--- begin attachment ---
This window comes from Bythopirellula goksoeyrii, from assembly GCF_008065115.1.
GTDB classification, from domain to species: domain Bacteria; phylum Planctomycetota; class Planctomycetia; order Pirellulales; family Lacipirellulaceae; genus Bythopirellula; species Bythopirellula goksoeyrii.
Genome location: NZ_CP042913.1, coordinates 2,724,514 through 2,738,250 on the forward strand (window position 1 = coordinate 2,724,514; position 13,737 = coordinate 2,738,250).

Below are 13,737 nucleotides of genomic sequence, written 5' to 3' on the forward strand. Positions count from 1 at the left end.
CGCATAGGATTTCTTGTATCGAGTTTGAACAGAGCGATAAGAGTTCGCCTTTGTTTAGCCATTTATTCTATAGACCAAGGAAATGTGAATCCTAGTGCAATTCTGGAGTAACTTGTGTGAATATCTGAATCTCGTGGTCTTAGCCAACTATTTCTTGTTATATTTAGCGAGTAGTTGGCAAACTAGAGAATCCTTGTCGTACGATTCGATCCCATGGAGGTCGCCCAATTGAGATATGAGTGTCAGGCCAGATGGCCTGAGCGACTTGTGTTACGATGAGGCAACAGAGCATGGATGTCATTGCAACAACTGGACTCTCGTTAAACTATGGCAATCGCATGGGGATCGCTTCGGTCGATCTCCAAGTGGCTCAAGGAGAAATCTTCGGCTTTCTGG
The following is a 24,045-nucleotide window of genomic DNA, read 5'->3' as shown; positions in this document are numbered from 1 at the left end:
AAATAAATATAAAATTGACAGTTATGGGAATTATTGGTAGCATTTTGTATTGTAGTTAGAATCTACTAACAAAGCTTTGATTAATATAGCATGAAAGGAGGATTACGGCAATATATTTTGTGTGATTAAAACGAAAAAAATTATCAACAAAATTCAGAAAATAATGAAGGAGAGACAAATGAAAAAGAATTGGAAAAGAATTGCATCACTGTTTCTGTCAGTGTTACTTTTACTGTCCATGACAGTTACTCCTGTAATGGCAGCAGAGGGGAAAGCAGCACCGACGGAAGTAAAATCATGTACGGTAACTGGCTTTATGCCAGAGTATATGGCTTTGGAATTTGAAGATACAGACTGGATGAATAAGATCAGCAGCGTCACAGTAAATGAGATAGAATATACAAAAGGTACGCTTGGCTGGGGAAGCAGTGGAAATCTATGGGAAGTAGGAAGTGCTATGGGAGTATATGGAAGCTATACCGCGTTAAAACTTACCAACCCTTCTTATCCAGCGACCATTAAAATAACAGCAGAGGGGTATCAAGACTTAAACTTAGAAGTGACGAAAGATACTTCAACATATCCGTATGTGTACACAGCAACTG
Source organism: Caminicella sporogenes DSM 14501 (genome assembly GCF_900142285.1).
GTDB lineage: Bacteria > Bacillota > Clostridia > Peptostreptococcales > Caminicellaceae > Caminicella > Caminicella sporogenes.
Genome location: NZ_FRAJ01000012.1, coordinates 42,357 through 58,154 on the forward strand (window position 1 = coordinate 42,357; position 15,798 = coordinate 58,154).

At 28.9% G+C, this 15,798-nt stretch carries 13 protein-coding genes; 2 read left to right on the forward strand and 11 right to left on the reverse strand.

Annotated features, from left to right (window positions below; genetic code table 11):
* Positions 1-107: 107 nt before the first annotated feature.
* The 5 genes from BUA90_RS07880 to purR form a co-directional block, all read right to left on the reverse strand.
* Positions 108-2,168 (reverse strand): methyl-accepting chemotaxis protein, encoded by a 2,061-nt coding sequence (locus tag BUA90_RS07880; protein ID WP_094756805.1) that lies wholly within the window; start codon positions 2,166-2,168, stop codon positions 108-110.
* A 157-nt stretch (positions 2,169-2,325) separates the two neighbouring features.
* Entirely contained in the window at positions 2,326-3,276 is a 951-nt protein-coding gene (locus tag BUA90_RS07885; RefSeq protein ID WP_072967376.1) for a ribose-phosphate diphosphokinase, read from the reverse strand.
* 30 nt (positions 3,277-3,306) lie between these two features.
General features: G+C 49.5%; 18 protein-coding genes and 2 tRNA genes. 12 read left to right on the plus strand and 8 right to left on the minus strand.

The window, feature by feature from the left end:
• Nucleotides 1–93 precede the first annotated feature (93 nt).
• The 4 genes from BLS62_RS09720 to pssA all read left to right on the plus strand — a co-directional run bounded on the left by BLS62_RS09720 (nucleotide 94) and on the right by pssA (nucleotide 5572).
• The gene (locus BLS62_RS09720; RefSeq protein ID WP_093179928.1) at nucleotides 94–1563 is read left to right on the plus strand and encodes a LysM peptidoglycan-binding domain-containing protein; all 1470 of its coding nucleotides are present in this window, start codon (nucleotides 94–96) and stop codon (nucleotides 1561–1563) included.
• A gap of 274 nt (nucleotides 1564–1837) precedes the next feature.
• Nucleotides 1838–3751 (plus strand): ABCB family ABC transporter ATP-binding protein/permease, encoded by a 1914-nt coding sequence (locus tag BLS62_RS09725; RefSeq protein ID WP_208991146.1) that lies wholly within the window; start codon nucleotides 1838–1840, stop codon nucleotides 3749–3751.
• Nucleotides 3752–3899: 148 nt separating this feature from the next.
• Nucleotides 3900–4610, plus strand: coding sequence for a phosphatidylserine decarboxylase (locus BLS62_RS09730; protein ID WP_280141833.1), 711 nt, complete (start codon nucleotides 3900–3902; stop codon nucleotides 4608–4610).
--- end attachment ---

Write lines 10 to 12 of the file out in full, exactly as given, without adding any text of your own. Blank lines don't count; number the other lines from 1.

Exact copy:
Genome location: NZ_FRAJ01000012.1, coordinates 42,357 through 58,154 on the forward strand (window position 1 = coordinate 42,357; position 15,798 = coordinate 58,154).

At 28.9% G+C, this 15,798-nt stretch carries 13 protein-coding genes; 2 read left to right on the forward strand and 11 right to left on the reverse strand.

Annotated features, from left to right (window positions below; genetic code table 11):